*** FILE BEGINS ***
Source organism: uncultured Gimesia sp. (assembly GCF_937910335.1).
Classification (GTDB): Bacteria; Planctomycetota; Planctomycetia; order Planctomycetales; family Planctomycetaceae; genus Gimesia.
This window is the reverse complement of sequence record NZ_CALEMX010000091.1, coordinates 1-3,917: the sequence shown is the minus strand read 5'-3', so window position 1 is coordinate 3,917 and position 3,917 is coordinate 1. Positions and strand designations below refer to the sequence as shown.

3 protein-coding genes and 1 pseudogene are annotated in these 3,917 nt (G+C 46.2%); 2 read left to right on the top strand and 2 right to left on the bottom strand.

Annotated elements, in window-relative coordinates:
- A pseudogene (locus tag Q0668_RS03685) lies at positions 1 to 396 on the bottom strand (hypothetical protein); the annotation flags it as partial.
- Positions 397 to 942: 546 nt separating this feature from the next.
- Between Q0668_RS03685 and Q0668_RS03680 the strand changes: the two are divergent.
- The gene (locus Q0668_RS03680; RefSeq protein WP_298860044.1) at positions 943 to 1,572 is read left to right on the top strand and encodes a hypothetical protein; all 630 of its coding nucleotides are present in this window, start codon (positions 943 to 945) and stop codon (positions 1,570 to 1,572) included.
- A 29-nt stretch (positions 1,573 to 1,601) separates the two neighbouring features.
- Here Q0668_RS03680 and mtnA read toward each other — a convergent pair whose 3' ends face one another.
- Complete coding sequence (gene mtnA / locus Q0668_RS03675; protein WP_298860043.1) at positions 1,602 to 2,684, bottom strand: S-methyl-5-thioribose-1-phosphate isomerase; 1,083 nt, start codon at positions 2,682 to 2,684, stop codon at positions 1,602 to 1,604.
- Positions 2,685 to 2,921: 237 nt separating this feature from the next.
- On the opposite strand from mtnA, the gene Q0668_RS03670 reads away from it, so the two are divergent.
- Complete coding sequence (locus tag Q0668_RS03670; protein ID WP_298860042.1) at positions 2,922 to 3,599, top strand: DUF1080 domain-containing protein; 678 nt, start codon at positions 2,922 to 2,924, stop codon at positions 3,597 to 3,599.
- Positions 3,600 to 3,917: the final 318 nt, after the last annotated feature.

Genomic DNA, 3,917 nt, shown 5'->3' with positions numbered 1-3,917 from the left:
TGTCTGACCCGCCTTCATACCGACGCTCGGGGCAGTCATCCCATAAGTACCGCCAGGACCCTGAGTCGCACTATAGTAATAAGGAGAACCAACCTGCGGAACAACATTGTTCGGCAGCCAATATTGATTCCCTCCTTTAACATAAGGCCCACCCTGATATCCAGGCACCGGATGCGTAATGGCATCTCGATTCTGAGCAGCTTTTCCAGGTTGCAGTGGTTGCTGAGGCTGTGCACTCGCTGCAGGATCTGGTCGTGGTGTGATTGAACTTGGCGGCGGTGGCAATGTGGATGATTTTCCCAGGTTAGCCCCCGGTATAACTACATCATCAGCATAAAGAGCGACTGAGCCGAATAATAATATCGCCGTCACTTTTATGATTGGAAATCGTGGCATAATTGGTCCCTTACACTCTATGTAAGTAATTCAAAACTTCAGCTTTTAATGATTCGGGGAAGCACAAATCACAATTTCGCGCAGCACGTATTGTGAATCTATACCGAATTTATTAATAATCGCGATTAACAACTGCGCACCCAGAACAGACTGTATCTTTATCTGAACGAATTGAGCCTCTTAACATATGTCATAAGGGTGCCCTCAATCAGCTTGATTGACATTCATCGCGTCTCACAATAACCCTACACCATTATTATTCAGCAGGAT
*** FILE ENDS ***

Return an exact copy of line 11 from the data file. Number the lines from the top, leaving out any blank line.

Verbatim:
- Here Q0668_RS03680 and mtnA read toward each other — a convergent pair whose 3' ends face one another.